AA: Does the Big Ten need a successful bowl season to begin to change the narrative out there about the league, especially with high profile matchups like OSU-Clemson and Michigan State-Stanford?
Spielman: It's always important. I don't think teams look at it that way, they have problems of their own to get ready to play in these bowl games. But in the offseason, eventually you have to say look at the scoreboard. The Big Ten was down this year and one of those reasons was Michigan struggling a bit and Nebraska lost Taylor Martinez and that hurt them.
Overall, is it important? Yes. Is it vital? No. Because once next season starts nobody remembers last year. I think Wisconsin is a very good football team, Michigan State and Ohio State obviously. Those are the three best teams. Eventually when the sanctions are lifted if Coach O'Brien stays at Penn State it won't take long for them to get good in a hurry.
AA: You played in a Rose Bowl with Ohio State and this year is the 100th edition of the game. Is it set apart from the other bowls with its prestige and importance? Does it truly earn that "Granddaddy of Them All" moniker?
Spielman: I think so because of the tradition. Growing up in Big Ten country and playing at a Big Ten school and getting to play a Pac 10/12 team was always kind of cool. If you talked to any college football family, there were a lot of New Year's Days scheduled around the Rose Bowl. At least in Ohio.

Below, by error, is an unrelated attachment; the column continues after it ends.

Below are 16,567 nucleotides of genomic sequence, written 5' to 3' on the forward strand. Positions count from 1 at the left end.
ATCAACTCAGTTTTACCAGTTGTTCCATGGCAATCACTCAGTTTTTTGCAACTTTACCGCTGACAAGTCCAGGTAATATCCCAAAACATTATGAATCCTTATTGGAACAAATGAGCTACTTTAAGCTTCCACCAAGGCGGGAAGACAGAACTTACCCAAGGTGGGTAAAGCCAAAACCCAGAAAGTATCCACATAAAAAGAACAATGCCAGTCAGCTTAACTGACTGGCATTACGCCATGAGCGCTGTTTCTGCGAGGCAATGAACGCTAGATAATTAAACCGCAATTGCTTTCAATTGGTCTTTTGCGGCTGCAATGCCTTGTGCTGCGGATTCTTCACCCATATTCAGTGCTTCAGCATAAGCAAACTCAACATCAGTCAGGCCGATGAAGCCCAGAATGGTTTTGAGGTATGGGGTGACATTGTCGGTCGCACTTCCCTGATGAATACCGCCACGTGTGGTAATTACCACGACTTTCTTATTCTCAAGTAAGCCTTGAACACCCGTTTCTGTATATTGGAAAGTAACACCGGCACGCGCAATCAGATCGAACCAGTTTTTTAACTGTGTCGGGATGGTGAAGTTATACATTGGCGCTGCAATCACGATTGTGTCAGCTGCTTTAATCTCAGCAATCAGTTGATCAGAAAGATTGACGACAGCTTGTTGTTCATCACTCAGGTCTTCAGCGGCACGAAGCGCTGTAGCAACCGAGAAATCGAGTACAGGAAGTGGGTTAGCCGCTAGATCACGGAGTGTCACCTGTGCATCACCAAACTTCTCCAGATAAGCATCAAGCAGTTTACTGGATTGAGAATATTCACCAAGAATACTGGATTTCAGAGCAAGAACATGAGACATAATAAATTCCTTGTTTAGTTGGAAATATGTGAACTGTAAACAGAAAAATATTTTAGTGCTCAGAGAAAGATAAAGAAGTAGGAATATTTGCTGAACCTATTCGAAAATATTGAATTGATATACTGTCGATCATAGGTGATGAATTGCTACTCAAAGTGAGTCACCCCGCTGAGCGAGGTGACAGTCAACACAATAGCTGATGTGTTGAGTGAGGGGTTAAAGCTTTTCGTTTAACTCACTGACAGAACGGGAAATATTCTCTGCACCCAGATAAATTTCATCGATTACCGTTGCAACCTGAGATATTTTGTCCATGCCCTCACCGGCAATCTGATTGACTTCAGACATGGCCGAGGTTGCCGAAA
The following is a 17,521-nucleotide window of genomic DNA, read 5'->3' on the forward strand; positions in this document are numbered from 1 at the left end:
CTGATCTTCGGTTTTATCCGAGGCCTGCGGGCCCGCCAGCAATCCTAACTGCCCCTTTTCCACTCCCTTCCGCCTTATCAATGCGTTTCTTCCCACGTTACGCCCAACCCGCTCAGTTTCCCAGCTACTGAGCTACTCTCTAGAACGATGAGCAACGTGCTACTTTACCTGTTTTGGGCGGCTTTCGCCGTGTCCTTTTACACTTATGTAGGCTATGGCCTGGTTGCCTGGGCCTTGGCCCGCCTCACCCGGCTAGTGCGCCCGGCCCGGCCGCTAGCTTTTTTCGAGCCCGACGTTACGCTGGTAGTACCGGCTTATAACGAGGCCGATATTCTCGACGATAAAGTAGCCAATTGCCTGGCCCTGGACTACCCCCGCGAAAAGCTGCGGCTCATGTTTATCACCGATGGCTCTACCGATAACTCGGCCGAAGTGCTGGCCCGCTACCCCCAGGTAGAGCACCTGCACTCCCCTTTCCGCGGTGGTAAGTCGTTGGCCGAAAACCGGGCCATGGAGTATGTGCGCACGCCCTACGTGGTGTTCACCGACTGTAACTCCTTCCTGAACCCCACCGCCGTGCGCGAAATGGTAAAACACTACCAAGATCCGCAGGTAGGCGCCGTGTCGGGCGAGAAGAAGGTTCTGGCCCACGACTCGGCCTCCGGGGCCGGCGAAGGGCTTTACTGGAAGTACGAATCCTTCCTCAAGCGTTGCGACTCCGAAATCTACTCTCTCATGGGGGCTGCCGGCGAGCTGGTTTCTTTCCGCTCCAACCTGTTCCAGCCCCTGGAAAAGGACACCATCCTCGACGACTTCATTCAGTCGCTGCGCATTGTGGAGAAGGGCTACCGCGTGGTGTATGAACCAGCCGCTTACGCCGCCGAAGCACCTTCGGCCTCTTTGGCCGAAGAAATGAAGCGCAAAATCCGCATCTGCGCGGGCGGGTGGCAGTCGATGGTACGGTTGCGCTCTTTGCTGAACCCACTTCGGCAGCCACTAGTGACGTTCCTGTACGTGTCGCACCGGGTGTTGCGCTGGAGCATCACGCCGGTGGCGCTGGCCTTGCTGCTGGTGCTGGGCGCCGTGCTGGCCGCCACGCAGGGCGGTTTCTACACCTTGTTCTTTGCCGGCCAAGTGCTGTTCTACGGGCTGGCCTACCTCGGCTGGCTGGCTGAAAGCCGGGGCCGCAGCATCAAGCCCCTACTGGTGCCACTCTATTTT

It's unique. I had a chance to do a couple of those games on ESPN Radio, which was fun for me from a broadcast point of view. I had the chance to experience it as a true freshman and play in that game, which was awesome. It doesn't mean the other bowls aren't great and exciting, but for a traditionalist like myself the Rose Bowl is unique. It's amazing.
AA: I want to ask you about the Buckeyes this season. Of course they came into the year ranked #2, had the 24 game winning streak, but got upset by Michigan State in the B1G title game. Let's say they go on and win this Orange Bowl against Clemson and finish 13-1. Would that season be considered a success or a failure given the standards set by Urban Meyer? Is it BCS and Big Ten title or bust?
Spielman: I think that's the standard Urban has set and the players and coaches have. When you don't accomplish that there's obviously disappointment. But to go out and end up with 12 or 13 wins, that's a heck of a season. That's something you should be proud of. But is it what the goal was at the beginning of the season? No.
I'm of the belief that places like Ohio State, Alabama, FSU, Texas, Oklahoma, traditional powers, if they don't win the national championship and win a league title there's something missing. And there's nothing wrong with having that high of a standard.
AA: You're also calling the Fiesta Bowl with Sean McDonough. This might be the first time a lot of fans get to see UCF QB Blake Bortles, who's being a touted as a high draft pick. Can he keep up with Baylor's offense and what should the nation expect to see from him?